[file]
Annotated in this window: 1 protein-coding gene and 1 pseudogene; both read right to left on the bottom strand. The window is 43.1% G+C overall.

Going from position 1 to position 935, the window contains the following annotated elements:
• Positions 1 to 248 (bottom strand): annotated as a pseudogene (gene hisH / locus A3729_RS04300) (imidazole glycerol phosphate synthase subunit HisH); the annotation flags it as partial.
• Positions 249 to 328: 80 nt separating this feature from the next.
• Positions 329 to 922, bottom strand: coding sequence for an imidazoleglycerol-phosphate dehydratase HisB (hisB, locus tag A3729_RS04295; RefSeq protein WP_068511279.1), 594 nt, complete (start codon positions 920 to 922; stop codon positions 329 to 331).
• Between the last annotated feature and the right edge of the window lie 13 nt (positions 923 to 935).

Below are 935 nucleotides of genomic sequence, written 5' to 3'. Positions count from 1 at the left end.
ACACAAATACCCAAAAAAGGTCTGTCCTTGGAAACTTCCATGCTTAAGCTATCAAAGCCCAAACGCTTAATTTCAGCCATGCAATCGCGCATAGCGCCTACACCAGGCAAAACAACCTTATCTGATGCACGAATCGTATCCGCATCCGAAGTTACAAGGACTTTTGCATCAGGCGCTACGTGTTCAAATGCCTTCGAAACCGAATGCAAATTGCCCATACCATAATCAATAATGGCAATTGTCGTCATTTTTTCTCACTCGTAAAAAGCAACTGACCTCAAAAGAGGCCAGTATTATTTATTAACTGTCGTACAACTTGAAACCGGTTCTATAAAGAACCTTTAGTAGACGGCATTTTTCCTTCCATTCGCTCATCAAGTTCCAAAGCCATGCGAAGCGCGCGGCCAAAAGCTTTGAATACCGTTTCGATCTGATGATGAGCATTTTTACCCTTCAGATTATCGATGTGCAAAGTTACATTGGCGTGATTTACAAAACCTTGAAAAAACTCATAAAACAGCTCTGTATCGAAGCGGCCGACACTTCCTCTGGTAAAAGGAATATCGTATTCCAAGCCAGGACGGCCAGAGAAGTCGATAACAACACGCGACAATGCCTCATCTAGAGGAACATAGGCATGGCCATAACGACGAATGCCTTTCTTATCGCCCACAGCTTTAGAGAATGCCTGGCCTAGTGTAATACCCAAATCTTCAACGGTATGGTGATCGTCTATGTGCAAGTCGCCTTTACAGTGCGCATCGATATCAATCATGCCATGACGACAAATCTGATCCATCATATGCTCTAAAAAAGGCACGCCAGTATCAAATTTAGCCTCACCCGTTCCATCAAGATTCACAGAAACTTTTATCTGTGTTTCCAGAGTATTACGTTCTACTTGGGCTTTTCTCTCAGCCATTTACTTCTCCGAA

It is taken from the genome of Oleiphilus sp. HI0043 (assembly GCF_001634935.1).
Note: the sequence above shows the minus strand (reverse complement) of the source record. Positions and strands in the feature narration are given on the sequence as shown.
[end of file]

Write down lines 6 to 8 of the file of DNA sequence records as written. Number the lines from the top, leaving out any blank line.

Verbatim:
• Between the last annotated feature and the right edge of the window lie 13 nt (positions 923 to 935).

Below are 935 nucleotides of genomic sequence, written 5' to 3'. Positions count from 1 at the left end.
ACACAAATACCCAAAAAAGGTCTGTCCTTGGAAACTTCCATGCTTAAGCTATCAAAGCCCAAACGCTTAATTTCAGCCATGCAATCGCGCATAGCGCCTACACCAGGCAAAACAACCTTATCTGATGCACGAATCGTATCCGCATCCGAAGTTACAAGGACTTTTGCATCAGGCGCTACGTGTTCAAATGCCTTCGAAACCGAATGCAAATTGCCCATACCATAATCAATAATGGCAATTGTCGTCATTTTTTCTCACTCGTAAAAAGCAACTGACCTCAAAAGAGGCCAGTATTATTTATTAACTGTCGTACAACTTGAAACCGGTTCTATAAAGAACCTTTAGTAGACGGCATTTTTCCTTCCATTCGCTCATCAAGTTCCAAAGCCATGCGAAGCGCGCGGCCAAAAGCTTTGAATACCGTTTCGATCTGATGATGAGCATTTTTACCCTTCAGATTATCGATGTGCAAAGTTACATTGGCGTGATTTACAAAACCTTGAAAAAACTCATAAAACAGCTCTGTATCGAAGCGGCCGACACTTCCTCTGGTAAAAGGAATATCGTATTCCAAGCCAGGACGGCCAGAGAAGTCGATAACAACACGCGACAATGCCTCATCTAGAGGAACATAGGCATGGCCATAACGACGAATGCCTTTCTTATCGCCCACAGCTTTAGAGAATGCCTGGCCTAGTGTAATACCCAAATCTTCAACGGTATGGTGATCGTCTATGTGCAAGTCGCCTTTACAGTGCGCATCGATATCAATCATGCCATGACGACAAATCTGATCCATCATATGCTCTAAAAAAGGCACGCCAGTATCAAATTTAGCCTCACCCGTTCCATCAAGATTCACAGAAACTTTTATCTGTGTTTCCAGAGTATTACGTTCTACTTGGGCTTTTCTCTCAGCCATTTACTTCTCCGAA